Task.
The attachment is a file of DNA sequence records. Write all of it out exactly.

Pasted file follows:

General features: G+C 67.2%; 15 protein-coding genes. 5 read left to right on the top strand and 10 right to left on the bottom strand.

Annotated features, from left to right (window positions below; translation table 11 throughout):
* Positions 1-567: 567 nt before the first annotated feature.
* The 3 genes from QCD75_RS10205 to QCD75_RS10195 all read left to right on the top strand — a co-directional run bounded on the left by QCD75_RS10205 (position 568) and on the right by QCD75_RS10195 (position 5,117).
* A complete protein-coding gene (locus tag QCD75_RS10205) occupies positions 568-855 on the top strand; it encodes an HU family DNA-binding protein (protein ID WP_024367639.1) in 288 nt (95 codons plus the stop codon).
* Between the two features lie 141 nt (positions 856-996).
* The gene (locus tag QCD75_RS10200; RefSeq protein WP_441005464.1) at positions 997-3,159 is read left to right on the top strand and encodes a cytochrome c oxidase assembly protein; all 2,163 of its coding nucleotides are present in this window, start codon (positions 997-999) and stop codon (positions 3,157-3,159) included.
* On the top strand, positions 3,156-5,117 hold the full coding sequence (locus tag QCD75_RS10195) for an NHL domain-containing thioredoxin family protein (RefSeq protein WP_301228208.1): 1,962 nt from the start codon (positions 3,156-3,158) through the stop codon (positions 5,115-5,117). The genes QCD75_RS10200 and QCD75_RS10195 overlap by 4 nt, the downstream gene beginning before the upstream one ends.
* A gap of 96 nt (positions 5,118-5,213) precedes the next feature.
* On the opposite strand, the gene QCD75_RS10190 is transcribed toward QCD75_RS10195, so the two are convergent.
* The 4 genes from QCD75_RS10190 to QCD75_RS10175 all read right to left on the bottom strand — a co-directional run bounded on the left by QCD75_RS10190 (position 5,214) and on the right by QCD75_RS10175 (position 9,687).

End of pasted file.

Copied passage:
General features: G+C 67.2%; 15 protein-coding genes. 5 read left to right on the top strand and 10 right to left on the bottom strand.

Annotated features, from left to right (window positions below; translation table 11 throughout):
* Positions 1-567: 567 nt before the first annotated feature.
* The 3 genes from QCD75_RS10205 to QCD75_RS10195 all read left to right on the top strand — a co-directional run bounded on the left by QCD75_RS10205 (position 568) and on the right by QCD75_RS10195 (position 5,117).
* A complete protein-coding gene (locus tag QCD75_RS10205) occupies positions 568-855 on the top strand; it encodes an HU family DNA-binding protein (protein ID WP_024367639.1) in 288 nt (95 codons plus the stop codon).
* Between the two features lie 141 nt (positions 856-996).
* The gene (locus tag QCD75_RS10200; RefSeq protein WP_441005464.1) at positions 997-3,159 is read left to right on the top strand and encodes a cytochrome c oxidase assembly protein; all 2,163 of its coding nucleotides are present in this window, start codon (positions 997-999) and stop codon (positions 3,157-3,159) included.
* On the top strand, positions 3,156-5,117 hold the full coding sequence (locus tag QCD75_RS10195) for an NHL domain-containing thioredoxin family protein (RefSeq protein WP_301228208.1): 1,962 nt from the start codon (positions 3,156-3,158) through the stop codon (positions 5,115-5,117). The genes QCD75_RS10200 and QCD75_RS10195 overlap by 4 nt, the downstream gene beginning before the upstream one ends.
* A gap of 96 nt (positions 5,118-5,213) precedes the next feature.
* On the opposite strand, the gene QCD75_RS10190 is transcribed toward QCD75_RS10195, so the two are convergent.
* The 4 genes from QCD75_RS10190 to QCD75_RS10175 all read right to left on the bottom strand — a co-directional run bounded on the left by QCD75_RS10190 (position 5,214) and on the right by QCD75_RS10175 (position 9,687).